If I’m honest, I think the original Rhino Hero actually makes a better game, but there’s a still a huge amount of joy I get from building the fantastic structures in Rhino Hero Super Battle.
Luke - Takenoko and Ticket to Ride
It has been refreshing to bring out one of my favourite games out again, Takenoko, but not just in its natural form. A couple of years ago at Essen I invested in the Deluxe version, which comes in a giant cube box with everything you see in the original game, but times 10 in terms of size scale. The Panda and Gardener are like ornaments rather than miniatures. It's a beast to carry, but it draws the attention of a crowd like no other. And best of all, I had the Chibi's expansion for it as well, so I got to enjoy a full sized, fully expanded game of bamboo-eating fun with panda babies thrown in for good measure. It was an indulgent purchase, but one I never regret.
I love the Ticket To Ride franchise, it's one of the staple additions to any board game collection and one of the first choices you make when looking at a gateway game to teach newcomers. However not all of the sets are great, though I don't think any of them are bad. My last game of Ticket To Ride: Europe though made me realise that this version is my least favourite of the range, but only because of a small feature that I can remove easily (and in fact do every time I bring it out) so it doesn't spoil it entirely for me. And that is the Stations.
A small mini-variant that allows players to salvage their tickets by placing a Station out, thus still acquiring the points and all you lose is a measly four points for doing so. I HATE this variant. Part of what makes Ticket To Ride so cool is the tension that your route may get blocked. So why remove that make it all "la la la nice nice" for everyone? Blocking becomes a pointless move as they'll easily recover so there is no longer any tension in the game.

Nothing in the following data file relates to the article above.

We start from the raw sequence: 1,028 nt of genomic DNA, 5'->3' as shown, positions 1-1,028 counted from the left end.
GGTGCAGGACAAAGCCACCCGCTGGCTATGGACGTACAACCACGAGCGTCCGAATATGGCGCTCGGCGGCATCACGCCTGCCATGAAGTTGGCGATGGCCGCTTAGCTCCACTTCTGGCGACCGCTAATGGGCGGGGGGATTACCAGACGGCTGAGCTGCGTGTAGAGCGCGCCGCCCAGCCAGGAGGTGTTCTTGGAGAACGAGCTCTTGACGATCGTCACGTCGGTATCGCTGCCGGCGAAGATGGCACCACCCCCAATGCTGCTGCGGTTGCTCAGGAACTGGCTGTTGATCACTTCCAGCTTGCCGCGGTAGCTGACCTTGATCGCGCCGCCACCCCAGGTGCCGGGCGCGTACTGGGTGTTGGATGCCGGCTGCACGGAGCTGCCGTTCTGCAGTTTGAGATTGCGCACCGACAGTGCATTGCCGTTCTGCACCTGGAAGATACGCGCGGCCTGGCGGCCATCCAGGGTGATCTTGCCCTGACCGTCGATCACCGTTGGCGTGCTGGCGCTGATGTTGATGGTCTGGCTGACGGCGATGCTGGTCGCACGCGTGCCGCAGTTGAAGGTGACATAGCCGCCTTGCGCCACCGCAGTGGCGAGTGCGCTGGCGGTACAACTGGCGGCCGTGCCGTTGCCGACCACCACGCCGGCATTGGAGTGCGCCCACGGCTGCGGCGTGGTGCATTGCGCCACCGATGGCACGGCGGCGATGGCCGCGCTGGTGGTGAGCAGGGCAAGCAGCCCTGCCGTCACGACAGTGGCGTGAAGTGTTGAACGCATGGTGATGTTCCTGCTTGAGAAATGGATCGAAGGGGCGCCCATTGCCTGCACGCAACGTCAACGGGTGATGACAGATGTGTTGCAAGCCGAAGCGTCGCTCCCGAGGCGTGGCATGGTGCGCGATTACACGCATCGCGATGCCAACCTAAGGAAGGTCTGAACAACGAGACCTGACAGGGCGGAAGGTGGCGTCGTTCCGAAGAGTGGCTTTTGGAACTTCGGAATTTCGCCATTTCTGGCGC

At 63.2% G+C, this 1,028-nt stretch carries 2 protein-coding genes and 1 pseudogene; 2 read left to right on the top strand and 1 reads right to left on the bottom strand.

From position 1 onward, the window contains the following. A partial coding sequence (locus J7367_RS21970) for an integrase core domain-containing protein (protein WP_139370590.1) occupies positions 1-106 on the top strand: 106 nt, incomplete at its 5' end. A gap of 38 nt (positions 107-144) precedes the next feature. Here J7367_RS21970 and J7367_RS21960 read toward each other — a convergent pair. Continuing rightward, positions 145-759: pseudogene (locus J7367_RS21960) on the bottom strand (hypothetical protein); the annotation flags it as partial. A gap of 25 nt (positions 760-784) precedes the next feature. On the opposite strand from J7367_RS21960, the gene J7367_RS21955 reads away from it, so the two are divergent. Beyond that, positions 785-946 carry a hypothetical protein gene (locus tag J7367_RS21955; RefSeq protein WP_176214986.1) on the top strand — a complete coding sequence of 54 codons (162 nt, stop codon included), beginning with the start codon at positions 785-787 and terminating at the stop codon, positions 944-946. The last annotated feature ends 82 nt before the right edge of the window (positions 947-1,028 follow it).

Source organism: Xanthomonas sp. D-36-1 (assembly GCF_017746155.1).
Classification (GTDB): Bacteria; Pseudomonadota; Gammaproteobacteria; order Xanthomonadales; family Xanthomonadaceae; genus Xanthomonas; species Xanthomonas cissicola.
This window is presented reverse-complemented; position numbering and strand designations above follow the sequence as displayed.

I lost outright despite blocking people purely due to those stations. The numbers are just out of balance like crazy. I lose four points to prevent a swing of 16 points for an eight point ticket (the eight you lost out on plus the eight you lose for failing the ticket). I love Ticket To Ride and I like the Europe map, but this is one variant I never want to use again.
I finally got a chance to try out Lisboa - the latest monstrosity from Vital Lacerda, a designer who has a knack for creating the right balance of heavy mechanics and strong integrated theme in a Euro that I crave. I can't stand all these dry titles lately with no care for theme, it's just wrong! Overall I was happy with the package, despite the fact that the theme, however strong it is, isn't one that I'm interested in.
I'll take making cars or wine over influencing nobles and building generic stores thank you. But my biggest issue was the board itself. It's thematic in how it looks based on Lisbon's history, but my god it doesn't work as a practical application. The blue/white pastel look just blends everything together too easily and I had to strain my eyes to make out what sections started and ended where while making out fine details. To each their own as it's a subjective area, but I'm not a fan of that design choice.